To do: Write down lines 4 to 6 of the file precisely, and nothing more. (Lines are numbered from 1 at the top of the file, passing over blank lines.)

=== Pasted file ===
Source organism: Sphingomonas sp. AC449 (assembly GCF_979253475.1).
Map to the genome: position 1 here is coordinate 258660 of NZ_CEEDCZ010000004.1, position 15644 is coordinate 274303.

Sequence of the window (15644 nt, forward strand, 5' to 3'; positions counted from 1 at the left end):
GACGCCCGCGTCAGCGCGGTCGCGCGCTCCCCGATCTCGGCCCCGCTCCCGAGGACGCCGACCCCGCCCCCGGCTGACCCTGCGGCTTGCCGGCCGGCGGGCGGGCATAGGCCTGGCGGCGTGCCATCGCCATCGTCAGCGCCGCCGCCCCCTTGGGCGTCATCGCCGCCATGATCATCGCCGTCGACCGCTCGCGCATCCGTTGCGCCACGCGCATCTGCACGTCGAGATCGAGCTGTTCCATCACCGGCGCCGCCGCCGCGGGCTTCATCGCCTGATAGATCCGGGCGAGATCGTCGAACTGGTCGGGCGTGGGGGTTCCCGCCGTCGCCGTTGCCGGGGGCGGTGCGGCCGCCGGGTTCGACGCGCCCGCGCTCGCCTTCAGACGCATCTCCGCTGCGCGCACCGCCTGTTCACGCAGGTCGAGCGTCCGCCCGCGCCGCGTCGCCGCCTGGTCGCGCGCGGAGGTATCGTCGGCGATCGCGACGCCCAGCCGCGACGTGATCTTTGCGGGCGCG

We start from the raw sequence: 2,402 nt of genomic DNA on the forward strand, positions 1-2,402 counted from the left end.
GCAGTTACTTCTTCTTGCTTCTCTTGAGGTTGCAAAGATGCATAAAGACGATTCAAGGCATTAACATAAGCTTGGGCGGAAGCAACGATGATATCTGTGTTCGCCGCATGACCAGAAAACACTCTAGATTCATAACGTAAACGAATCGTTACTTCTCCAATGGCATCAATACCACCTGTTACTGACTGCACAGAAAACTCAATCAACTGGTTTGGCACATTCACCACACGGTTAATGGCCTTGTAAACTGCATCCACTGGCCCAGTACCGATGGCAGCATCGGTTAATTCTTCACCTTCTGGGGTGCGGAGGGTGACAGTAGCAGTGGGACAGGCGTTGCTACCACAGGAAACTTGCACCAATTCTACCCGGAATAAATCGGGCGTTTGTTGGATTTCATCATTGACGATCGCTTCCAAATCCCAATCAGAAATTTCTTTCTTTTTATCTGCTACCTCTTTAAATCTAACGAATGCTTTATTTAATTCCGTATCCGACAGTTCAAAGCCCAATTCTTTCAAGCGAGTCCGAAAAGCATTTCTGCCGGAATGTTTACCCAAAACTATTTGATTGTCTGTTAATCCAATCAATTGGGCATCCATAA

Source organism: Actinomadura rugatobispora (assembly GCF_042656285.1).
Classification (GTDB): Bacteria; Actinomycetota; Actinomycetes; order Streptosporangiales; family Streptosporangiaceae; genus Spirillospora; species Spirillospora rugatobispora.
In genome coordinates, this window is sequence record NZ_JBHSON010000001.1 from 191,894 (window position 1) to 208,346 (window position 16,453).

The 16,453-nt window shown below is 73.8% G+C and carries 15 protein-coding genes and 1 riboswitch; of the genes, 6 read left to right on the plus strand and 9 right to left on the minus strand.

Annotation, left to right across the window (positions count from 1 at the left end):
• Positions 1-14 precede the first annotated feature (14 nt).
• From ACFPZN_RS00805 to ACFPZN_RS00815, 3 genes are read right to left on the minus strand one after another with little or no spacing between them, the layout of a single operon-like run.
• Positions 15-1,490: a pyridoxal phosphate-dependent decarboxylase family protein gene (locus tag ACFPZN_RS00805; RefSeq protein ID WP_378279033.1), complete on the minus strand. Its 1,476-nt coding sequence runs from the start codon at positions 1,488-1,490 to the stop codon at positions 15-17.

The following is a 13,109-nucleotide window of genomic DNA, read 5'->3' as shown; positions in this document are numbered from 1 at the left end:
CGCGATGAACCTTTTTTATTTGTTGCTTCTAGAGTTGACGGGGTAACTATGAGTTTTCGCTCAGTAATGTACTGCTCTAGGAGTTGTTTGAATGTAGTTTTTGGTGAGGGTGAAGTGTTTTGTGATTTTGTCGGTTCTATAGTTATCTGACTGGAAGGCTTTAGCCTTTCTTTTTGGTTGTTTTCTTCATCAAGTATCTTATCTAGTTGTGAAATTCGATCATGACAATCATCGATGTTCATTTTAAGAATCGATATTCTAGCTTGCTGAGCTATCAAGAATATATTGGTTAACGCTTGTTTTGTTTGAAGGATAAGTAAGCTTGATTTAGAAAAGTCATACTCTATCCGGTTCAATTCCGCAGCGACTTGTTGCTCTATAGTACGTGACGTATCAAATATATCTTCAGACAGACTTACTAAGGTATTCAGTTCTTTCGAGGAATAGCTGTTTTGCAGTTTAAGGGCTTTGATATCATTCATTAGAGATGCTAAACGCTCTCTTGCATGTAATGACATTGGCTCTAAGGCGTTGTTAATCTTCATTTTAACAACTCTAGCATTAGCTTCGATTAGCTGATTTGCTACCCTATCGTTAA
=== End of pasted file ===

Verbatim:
GACGCCCGCGTCAGCGCGGTCGCGCGCTCCCCGATCTCGGCCCCGCTCCCGAGGACGCCGACCCCGCCCCCGGCTGACCCTGCGGCTTGCCGGCCGGCGGGCGGGCATAGGCCTGGCGGCGTGCCATCGCCATCGTCAGCGCCGCCGCCCCCTTGGGCGTCATCGCCGCCATGATCATCGCCGTCGACCGCTCGCGCATCCGTTGCGCCACGCGCATCTGCACGTCGAGATCGAGCTGTTCCATCACCGGCGCCGCCGCCGCGGGCTTCATCGCCTGATAGATCCGGGCGAGATCGTCGAACTGGTCGGGCGTGGGGGTTCCCGCCGTCGCCGTTGCCGGGGGCGGTGCGGCCGCCGGGTTCGACGCGCCCGCGCTCGCCTTCAGACGCATCTCCGCTGCGCGCACCGCCTGTTCACGCAGGTCGAGCGTCCGCCCGCGCCGCGTCGCCGCCTGGTCGCGCGCGGAGGTATCGTCGGCGATCGCGACGCCCAGCCGCGACGTGATCTTTGCGGGCGCG

We start from the raw sequence: 2,402 nt of genomic DNA on the forward strand, positions 1-2,402 counted from the left end.
GCAGTTACTTCTTCTTGCTTCTCTTGAGGTTGCAAAGATGCATAAAGACGATTCAAGGCATTAACATAAGCTTGGGCGGAAGCAACGATGATATCTGTGTTCGCCGCATGACCAGAAAACACTCTAGATTCATAACGTAAACGAATCGTTACTTCTCCAATGGCATCAATACCACCTGTTACTGACTGCACAGAAAACTCAATCAACTGGTTTGGCACATTCACCACACGGTTAATGGCCTTGTAAACTGCATCCACTGGCCCAGTACCGATGGCAGCATCGGTTAATTCTTCACCTTCTGGGGTGCGGAGGGTGACAGTAGCAGTGGGACAGGCGTTGCTACCACAGGAAACTTGCACCAATTCTACCCGGAATAAATCGGGCGTTTGTTGGATTTCATCATTGACGATCGCTTCCAAATCCCAATCAGAAATTTCTTTCTTTTTATCTGCTACCTCTTTAAATCTAACGAATGCTTTATTTAATTCCGTATCCGACAGTTCAAAGCCCAATTCTTTCAAGCGAGTCCGAAAAGCATTTCTGCCGGAATGTTTACCCAAAACTATTTGATTGTCTGTTAATCCAATCAATTGGGCATCCATAA